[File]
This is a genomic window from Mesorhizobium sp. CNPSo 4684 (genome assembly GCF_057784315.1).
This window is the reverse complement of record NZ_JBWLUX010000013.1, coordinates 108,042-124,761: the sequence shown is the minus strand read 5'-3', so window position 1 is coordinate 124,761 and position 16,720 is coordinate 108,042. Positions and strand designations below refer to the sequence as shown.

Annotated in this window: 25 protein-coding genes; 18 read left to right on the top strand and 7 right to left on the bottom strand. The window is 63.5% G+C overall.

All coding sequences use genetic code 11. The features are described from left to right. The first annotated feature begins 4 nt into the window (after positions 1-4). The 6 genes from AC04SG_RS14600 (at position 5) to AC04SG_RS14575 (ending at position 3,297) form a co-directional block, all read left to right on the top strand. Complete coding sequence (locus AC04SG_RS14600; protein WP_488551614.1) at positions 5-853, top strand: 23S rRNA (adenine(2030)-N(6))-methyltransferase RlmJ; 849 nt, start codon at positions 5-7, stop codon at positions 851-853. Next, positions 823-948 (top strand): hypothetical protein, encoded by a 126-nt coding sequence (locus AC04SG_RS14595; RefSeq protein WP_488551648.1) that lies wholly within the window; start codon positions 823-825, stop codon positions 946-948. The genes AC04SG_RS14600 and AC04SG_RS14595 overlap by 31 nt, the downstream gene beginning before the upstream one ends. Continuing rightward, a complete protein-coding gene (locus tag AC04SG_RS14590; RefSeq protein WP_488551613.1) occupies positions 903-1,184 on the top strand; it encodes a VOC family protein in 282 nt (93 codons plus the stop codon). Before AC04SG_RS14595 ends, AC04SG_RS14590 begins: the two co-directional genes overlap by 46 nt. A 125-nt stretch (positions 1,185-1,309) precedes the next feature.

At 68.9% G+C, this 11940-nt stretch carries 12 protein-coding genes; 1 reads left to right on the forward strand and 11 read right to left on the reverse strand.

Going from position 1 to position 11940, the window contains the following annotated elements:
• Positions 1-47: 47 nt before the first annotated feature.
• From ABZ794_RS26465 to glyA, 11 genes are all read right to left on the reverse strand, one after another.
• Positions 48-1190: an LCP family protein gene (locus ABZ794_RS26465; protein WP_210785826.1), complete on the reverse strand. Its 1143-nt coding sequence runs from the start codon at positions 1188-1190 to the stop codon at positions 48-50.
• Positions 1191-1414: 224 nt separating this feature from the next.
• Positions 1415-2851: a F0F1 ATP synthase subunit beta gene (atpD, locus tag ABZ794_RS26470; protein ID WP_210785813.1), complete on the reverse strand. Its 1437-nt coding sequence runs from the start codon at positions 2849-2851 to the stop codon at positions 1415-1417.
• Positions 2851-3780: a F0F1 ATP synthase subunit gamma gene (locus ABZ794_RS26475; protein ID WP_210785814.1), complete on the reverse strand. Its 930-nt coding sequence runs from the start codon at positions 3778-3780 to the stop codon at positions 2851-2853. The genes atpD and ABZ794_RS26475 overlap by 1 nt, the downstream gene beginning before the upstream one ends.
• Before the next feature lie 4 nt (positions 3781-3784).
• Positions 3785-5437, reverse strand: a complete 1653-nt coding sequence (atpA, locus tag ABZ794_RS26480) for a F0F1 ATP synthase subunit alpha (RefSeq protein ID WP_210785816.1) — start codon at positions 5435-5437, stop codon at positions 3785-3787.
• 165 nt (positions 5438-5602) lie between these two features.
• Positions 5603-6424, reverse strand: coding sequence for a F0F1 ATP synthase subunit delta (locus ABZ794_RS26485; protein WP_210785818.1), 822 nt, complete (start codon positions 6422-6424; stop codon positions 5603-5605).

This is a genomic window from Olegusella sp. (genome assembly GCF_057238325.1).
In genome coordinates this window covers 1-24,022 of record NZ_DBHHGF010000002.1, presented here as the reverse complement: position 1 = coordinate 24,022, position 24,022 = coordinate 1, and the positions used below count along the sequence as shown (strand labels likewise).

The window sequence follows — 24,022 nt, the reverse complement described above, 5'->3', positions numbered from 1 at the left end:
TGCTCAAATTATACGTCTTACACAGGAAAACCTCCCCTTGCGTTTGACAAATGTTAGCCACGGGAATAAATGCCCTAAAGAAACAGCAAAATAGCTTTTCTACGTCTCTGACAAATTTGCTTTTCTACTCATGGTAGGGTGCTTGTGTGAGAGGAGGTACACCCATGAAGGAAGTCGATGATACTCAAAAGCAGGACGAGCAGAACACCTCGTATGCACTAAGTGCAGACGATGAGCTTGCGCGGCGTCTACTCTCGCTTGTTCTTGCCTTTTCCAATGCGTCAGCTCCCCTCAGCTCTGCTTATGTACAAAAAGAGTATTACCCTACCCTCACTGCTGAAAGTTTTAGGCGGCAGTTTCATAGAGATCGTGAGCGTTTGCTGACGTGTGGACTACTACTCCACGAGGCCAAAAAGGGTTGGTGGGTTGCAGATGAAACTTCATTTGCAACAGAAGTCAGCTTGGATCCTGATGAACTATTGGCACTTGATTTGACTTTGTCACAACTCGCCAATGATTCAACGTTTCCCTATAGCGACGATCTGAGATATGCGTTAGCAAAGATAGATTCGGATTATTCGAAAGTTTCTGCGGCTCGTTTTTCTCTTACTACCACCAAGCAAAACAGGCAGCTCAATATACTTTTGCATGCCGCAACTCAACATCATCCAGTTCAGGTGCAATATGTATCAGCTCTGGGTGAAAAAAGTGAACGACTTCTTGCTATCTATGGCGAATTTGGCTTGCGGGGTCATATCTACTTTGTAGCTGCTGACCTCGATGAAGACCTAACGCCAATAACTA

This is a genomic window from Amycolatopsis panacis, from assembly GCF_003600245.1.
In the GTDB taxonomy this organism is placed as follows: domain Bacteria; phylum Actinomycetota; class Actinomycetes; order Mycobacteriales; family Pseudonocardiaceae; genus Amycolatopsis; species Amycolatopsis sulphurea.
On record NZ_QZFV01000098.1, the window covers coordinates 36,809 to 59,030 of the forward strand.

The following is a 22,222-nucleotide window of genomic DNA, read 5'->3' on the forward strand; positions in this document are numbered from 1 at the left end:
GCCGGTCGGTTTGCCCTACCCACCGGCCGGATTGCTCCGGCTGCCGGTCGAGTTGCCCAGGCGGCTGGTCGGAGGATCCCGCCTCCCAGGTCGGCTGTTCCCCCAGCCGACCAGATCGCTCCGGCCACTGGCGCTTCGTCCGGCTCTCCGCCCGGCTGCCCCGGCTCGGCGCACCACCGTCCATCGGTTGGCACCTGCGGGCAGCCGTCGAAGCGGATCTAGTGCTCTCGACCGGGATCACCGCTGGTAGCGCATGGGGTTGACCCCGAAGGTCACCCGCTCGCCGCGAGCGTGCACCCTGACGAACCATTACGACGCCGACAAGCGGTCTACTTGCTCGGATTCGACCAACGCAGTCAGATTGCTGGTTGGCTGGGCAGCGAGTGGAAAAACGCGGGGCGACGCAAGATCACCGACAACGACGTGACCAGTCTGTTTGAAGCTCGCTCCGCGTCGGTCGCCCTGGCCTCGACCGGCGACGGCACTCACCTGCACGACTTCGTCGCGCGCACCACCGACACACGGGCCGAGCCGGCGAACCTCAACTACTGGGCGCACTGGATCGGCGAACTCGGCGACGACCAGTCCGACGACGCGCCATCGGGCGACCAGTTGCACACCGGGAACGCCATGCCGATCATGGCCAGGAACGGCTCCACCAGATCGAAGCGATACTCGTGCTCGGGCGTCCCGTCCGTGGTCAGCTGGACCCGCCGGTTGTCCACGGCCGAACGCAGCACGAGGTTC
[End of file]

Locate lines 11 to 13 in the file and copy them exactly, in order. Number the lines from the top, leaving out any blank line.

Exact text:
• Positions 1415-2851: a F0F1 ATP synthase subunit beta gene (atpD, locus tag ABZ794_RS26470; protein ID WP_210785813.1), complete on the reverse strand. Its 1437-nt coding sequence runs from the start codon at positions 2849-2851 to the stop codon at positions 1415-1417.
• Positions 2851-3780: a F0F1 ATP synthase subunit gamma gene (locus ABZ794_RS26475; protein ID WP_210785814.1), complete on the reverse strand. Its 930-nt coding sequence runs from the start codon at positions 3778-3780 to the stop codon at positions 2851-2853. The genes atpD and ABZ794_RS26475 overlap by 1 nt, the downstream gene beginning before the upstream one ends.
• Before the next feature lie 4 nt (positions 3781-3784).